Using Color in Ad Design
This color is usually suited to businesses related to cosmetics, fashion, beauty salons and romance. With its softness and sweetness, pink is also ideal for candy stores and any business selling sweet products. Brighter pinks are useful for marketing less expensive and trendy products to the teenage and pre-teen girls; whereas muted dusty pinks work when promoting sentimental services and products, particularly to an older market.
What do you think of when someone says "yellow"? Sunshine, buttercups, sunflowers, lemons, mustard? Yellow is a cheerful color and can be used to add a touch of luminousness. It's often used in food ads or designs, either along with red or with other complementary colors such as blue.
Use yellow to evoke pleasant, cheerful feelings and to promote children's products and items related to leisure. Many perceive yellow as a lighthearted, "childish" color, so it is not recommended in ads for selling prestigious, expensive products to men or high-end items targeted at the upper echelons of society (few people will buy a yellow purse or briefcase). That's why, in marketing, yellow often stands for "low-priced".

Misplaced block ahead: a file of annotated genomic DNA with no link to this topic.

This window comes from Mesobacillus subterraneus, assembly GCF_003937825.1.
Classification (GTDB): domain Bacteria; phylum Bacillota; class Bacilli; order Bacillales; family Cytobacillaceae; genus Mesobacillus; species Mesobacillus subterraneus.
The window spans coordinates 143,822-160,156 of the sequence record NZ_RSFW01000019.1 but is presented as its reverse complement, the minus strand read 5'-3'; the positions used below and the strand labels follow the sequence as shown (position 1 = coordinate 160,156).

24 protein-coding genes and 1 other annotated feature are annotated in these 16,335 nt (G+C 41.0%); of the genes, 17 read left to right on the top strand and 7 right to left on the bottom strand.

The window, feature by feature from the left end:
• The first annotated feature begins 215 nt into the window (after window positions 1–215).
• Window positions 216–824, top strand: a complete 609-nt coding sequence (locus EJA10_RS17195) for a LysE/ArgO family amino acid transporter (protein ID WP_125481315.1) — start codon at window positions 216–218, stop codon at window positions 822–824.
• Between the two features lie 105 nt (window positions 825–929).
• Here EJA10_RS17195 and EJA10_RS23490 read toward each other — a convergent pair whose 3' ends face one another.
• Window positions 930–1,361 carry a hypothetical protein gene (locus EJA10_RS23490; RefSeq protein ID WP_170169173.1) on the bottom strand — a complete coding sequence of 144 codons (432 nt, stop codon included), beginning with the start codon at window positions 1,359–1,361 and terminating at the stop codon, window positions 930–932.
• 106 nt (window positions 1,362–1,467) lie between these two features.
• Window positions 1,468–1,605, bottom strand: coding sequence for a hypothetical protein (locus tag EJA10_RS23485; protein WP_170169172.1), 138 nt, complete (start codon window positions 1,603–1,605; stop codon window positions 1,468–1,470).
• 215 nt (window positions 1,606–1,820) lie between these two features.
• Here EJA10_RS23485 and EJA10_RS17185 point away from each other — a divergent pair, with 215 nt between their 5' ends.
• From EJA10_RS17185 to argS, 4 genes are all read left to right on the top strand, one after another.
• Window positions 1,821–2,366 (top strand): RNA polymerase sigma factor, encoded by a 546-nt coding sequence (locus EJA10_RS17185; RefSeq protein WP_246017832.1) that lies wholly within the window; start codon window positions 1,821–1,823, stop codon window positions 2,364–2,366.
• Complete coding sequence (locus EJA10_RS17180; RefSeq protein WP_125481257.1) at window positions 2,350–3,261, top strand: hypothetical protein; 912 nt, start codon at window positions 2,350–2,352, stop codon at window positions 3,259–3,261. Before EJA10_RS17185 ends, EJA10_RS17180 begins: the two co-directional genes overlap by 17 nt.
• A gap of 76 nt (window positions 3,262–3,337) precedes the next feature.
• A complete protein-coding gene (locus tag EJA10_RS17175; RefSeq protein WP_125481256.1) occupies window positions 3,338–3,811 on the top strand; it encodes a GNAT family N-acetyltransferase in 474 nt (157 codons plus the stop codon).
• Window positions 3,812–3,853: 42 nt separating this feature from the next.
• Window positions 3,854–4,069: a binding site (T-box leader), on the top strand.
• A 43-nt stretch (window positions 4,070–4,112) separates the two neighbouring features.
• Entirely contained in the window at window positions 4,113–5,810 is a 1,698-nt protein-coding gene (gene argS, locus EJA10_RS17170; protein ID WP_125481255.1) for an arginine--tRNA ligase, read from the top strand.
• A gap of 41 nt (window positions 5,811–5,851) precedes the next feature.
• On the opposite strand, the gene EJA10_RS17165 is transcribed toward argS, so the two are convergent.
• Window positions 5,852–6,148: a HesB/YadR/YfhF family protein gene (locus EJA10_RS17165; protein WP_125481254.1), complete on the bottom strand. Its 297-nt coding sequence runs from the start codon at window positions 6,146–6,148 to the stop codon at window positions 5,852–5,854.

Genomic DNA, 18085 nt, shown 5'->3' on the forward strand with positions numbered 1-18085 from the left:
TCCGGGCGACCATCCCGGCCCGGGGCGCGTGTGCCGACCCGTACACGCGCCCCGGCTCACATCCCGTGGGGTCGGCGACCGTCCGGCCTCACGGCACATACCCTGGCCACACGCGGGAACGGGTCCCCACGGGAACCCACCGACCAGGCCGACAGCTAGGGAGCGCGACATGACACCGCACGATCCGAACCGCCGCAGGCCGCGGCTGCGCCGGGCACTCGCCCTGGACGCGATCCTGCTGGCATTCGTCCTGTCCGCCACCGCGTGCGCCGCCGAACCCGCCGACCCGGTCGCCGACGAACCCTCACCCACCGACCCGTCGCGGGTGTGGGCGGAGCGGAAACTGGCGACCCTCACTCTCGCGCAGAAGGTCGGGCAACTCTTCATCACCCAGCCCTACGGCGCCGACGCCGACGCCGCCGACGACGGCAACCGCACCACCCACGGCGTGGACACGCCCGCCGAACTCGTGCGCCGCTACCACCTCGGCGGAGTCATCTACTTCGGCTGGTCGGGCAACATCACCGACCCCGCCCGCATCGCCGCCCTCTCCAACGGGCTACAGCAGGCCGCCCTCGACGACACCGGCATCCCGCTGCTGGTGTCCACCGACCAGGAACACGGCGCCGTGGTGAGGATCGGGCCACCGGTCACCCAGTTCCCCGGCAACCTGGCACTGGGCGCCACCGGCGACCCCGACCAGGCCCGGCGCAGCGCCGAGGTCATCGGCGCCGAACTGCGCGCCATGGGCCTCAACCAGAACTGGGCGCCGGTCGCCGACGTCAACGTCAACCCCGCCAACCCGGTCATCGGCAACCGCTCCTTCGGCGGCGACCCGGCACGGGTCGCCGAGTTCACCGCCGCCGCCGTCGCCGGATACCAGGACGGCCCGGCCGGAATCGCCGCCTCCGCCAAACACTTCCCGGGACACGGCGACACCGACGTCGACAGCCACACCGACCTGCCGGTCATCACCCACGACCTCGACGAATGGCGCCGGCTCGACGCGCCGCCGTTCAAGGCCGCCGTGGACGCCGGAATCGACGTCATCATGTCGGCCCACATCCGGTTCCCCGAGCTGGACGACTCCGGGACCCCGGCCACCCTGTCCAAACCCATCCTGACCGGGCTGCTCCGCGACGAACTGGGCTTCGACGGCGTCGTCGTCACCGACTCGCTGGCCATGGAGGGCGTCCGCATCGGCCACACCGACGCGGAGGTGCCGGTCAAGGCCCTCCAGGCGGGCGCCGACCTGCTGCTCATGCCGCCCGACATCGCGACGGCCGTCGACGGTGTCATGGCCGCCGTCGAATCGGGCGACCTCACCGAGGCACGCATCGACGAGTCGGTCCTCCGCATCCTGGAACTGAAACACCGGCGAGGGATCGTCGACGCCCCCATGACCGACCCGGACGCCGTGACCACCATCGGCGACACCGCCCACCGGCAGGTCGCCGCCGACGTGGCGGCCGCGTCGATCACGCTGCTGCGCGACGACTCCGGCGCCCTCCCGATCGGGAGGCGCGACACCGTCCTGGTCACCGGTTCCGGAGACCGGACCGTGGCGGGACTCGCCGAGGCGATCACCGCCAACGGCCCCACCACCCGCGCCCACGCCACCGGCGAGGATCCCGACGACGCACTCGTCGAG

Keep in mind that too liberal a use of yellow can be jarring. That's why yellow is often used in warning signs or to indicate danger. It should also be avoided if you want to suggest stability and safety.
The most common connotation of green is of course, nature or the environment: grass and leaves. As such, a liberal use of green can be soothing. It works well for outdoor products, vegetable stands and landscaping businesses because it signals life.
Green can also convey health and wellness. That's why hospitals and alternative medicines feature this color. It also signals freshness, so you see it in ads for detergents and cleaning items. It's even used for those items that keep us clean like shampoos, mouthwashes, toothpastes, etc.